Catholic homily outline for The Baptism of the Lord

baptism_of_the_lord

The Baptism of the Lord is an epiphany of the divinity and mercy of Christ

Central idea: The Baptism of the Lord is an epiphany of the heart of the Blessed Trinity. Doctrine: The saving love of the Blessed Trinity. Practical application: Humble lives of prayer.

To view Lectionary 21, click here.

Central idea: The Baptism of the Lord is an epiphany of the heart of the Blessed Trinity

Reading 1 Is 42:1-4, 6-7

Thus says the LORD:
Here is my servant whom I uphold,
my chosen one with whom I am pleased,
upon whom I have put my spirit;
he shall bring forth justice to the nations,
not crying out, not shouting,
not making his voice heard in the street.
a bruised reed he shall not break,
and a smoldering wick he shall not quench,
until he establishes justice on the earth;
the coastlands will wait for his teaching.

I, the LORD, have called you for the victory of justice,
I have grasped you by the hand;
I formed you, and set you
as a covenant of the people,
a light for the nations,
to open the eyes of the blind,
to bring out prisoners from confinement,
and from the dungeon, those who live in darkness.

  • Isaiah foresees the Messiah, chosen by God, endowed with God’s spirit, formed by God.
  • This chosen servant’s work is not just for Israel: it is universal, for the nations, for the earth.
  • He will be the covenant between God and humanity.
  • His work is justice: to put men in a right relationship with God and one another.
  • His work will not be accomplished by might or violence.
  • He will liberate man.

Responsorial Psalm Ps 104:1b-2, 3-4, 24-25, 27-28, 29-30

R. O bless the Lord, my soul

O LORD, my God, you are great indeed!
you are clothed with majesty and glory,
robed in light as with a cloak.
You have spread out the heavens like a tent-cloth;

You have constructed your palace upon the waters.
You make the clouds your chariot;
you travel on the wings of the wind.
You make the winds your messengers,
and flaming fire your ministers.

How manifold are your works, O LORD!
In wisdom you have wrought them all—
the earth is full of your creatures;
the sea also, great and wide,
in which are schools without number
of living things both small and great.

They look to you to give them food in due time.
When you give it to them, they gather it;
when you open your hand, they are filled with good things.

If you take away their breath, they perish and return to the dust.
When you send forth your spirit, they are created,
and you renew the face of the earth.

  • God is the mighty creator and sustainer of all creation.
  • Whether looked at from the more primitive, prescientific point of view of direct observation of the heavens and the earth or from the most modern scientific perspective, the universe is awesome in its age, in the complexity and interactivity of non-living and living beings, and in the power and dynamism in all things.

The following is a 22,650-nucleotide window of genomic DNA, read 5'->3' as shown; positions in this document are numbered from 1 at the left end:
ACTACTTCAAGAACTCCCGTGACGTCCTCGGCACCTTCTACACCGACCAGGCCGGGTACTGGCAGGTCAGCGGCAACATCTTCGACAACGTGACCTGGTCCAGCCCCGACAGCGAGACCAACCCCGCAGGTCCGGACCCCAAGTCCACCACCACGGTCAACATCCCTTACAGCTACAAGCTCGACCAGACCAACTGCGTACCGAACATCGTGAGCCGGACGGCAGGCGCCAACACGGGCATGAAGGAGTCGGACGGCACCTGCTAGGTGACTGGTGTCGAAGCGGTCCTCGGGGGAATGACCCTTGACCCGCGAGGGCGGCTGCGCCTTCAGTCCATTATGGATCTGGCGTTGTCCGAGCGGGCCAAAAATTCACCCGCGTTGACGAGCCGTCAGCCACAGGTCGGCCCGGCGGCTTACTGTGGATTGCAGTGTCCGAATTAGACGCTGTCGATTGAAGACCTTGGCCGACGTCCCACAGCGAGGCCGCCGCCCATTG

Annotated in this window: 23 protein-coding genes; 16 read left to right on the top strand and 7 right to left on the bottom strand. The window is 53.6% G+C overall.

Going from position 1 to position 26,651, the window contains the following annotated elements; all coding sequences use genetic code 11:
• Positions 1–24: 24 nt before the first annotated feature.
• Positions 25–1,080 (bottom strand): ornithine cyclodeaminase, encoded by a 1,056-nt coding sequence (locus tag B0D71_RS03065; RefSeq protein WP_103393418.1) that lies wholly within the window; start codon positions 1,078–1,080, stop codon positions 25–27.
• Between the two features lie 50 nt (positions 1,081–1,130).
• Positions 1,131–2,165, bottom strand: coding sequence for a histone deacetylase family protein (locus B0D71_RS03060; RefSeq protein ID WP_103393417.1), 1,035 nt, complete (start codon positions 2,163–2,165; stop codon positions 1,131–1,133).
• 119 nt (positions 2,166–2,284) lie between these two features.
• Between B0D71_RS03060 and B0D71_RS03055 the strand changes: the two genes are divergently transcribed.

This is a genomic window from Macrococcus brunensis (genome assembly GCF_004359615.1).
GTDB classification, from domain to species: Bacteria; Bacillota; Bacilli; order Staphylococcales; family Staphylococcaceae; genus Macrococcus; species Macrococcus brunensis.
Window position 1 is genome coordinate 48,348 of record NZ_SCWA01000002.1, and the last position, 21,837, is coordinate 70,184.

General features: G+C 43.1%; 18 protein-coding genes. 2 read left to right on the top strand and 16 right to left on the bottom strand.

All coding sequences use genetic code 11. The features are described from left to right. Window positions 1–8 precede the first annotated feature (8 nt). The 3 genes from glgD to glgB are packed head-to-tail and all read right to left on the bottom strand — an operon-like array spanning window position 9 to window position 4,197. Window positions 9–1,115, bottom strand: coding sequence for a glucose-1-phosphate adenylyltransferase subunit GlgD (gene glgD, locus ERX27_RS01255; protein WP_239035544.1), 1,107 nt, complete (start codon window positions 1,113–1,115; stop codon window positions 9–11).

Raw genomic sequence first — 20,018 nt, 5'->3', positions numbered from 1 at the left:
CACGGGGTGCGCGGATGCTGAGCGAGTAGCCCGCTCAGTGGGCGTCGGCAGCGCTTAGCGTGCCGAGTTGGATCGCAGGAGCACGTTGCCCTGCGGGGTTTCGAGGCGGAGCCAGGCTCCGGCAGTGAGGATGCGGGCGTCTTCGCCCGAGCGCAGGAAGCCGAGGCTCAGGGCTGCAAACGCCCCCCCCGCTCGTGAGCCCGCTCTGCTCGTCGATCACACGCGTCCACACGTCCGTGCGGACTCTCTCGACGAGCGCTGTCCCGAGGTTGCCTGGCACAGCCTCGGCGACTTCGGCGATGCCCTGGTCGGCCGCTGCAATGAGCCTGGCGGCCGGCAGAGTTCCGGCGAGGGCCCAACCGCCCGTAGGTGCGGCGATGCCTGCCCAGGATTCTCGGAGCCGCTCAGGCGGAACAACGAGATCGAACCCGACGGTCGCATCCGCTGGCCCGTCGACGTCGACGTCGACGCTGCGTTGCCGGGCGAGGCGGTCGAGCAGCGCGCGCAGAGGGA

• Thus, how great, powerful, and wise God must be who calls everything that exists in creation out of nothing and who sustains it in being at every moment.
  • This psalm also hints at the Holy Spirit when it speaks of the light, wind, fire, breath, and spirit.

Reading 2 Ti 2:11-14; 3:4-7

Beloved:
The grace of God has appeared, saving all
and training us to reject godless ways and worldly desires
and to live temperately, justly, and devoutly in this age,
as we await the blessed hope,
the appearance of the glory of our great God
and savior Jesus Christ,
who gave himself for us to deliver us from all lawlessness
and to cleanse for himself a people as his own,
eager to do what is good.

When the kindness and generous love
of God our savior appeared,
not because of any righteous deeds we had done
but because of his mercy,
He saved us through the bath of rebirth
and renewal by the Holy Spirit,
whom he richly poured out on us
through Jesus Christ our savior,
so that we might be justified by his grace
and become heirs in hope of eternal life.

  • The Messiah foreseen by Isaiah is Jesus Christ “our great God and savior.”
  • Isaiah foresaw Christ’s work as universal. St. Paul reminds Titus that “the grace of God has appeared, saving all.”
  • As Isaiah foresaw, Christ’s work is justice: to put men in a right relationship with God and one another. He does this by delivering us from our sins, cleansing us of them, and training us to live rightly.
  • As Isaiah foresaw, Christ’s work is not accomplished by might or violence. Rather, in his mercy, he gives us grace through Baptism: “The bath of rebirth and renewal by the Holy Spirit.”
  • As Isaiah foresaw, Christ liberates man: his grace and training will cleanse us and help us become “eager to do what is good” and “heirs in hope of eternal life.”

Gospel Lk 3:15-16, 21-22

The people were filled with expectation,
and all were asking in their hearts
whether John might be the Christ.
John answered them all, saying,
“I am baptizing you with water,
but one mightier than I is coming.